The author of the hymn, W. Walsham How (who also wrote “For All the Saints”), intended it as an extended meditation on the 105th verse of Psalm 119: “Your word is a lamp to my feet and a light to my path.” Stanza 3 introduces four additional metaphors, all variations on the psalmist’s “light to my path,” to help us imagine the Bible showing the way. First, it’s like a banner, our Lord’s standard, under which we march and toward which we rally in battle. Second, it’s like a hilltop beacon, spreading tidings at night (as in Gondor), or like a lighthouse beacon warning of danger. Third, it’s another navigational aid: a chart, showing us the outline of the sea of life, the position of its rocks, sandbars, channels, buoys, and anchorages. And fourth, it’s a compass, so we don’t lose our orientation.

All of which assumes a purpose, or destination. Guidance is only needed by those who are going somewhere, and thus each of the last three stanzas ends by calling our attention to where we are going: to Christ, in whom is eternal life (and to whom, remember, our prayer was addressed). The “ground, unity, and center” of the Bible is also its end: “Revealer and revelation at the same time.” The references to Christ intensify from stanza to stanza, from “picture” at the end of stanza 2, to our destination at the end of stanza 3, to seeing him “face to face” at the end of stanza 4. Then, when clouds and darkness are no more (compare stanza 1, line 4, with stanza 4, line 7) we shall no longer need a light to find the light.

The term casket in stanza 2 need not put off congregants if the pastor takes a moment, once and for all, to explain; congregants may think of it as a synonym for coffin, but in fact that usage is not a synonym but an old euphemism. A casket really is a small box for keeping precious things like jewels or letters. In recognition of the value of what’s inside, the box itself is often ornate and made of precious materials. See, for example, this. So a casket is a treasure chest—just like the Bible. When nineteenth-century Americans began calling coffins “caskets,” it was an expression of care for the contents of the box: their loved ones’ bodies, which “being still united to Christ, do rest in their graves, till the resurrection” (WSC Q. 37).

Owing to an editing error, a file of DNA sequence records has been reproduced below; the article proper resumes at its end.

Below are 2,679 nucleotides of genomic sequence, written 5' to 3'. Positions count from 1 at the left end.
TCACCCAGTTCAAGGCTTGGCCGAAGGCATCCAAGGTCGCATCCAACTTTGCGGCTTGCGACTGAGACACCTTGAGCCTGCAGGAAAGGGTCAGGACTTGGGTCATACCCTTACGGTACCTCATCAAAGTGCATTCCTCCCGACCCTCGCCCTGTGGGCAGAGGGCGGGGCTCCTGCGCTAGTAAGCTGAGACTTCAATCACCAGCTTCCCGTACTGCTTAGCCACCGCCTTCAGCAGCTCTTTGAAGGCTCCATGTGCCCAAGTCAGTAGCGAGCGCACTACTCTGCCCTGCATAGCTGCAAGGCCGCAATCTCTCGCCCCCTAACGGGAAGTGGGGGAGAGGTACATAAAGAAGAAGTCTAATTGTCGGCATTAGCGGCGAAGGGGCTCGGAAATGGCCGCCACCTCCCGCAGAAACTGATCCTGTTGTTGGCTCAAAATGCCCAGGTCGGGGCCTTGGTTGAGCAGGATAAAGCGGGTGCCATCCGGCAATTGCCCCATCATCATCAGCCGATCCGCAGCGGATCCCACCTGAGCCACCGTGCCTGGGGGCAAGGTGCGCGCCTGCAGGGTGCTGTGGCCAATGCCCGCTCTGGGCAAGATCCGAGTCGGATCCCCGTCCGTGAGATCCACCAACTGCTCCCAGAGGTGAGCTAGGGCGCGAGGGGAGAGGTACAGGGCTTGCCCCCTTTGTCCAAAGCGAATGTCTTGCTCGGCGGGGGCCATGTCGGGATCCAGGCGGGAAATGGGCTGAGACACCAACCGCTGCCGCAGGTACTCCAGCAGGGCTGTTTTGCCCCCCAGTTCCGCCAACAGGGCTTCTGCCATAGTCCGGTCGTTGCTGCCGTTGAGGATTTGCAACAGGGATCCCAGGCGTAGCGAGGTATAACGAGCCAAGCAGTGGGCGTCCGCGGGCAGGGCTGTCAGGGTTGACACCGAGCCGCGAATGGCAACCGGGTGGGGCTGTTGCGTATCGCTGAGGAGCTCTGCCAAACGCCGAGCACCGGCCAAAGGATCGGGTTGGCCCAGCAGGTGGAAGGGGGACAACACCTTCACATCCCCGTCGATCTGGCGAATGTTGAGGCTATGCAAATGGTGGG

Just as the Bible’s “gems of truth” are stored in words of unsurpassed literary beauty, so, too, this poem as we sing it today is adorned with a tune (MUNICH) of melodic and harmonic grace. Part-singing congregations will enjoy it. But especially helpful is the way both melody and harmony seem to wander in lines 6 and 7 only to regain their bearings for the last line, precisely where, in three out of four stanzas, the poem calls our attention to the path’s destination, Christ. Consider how this works in stanza 3. Lines 1, 3, and 5 cadence melodically on “mi” (F-sharp). Lines 2 and 4 cadence on “do” (D). But line 6 cadences on “sol” (A), and line 7 higher yet, on “la” (B), from which we calmly descend back down the scale to “do.” So melodically there’s some tension for “life’s surging sea” and “mists and rocks and quicksands,” but there’s resolution for “guides, O Christ, to thee.” Similarly, the harmony of line 6 gravitates toward a key other than the home key at “life’s surging sea,” the harmony of line 7 gravitates toward yet another key at “mists and rocks and quicksands,” but all these deviations are corrected at “guides, O Christ, to thee”: as the melody descends its D-major scale, the chords below outline the essence of the home key.


[1] Herman Bavinck, Reformed Dogmatics, volume 1, subparagraph 108, translated by John Vriend (Grand Rapids: Baker Academic, 2003), page 402.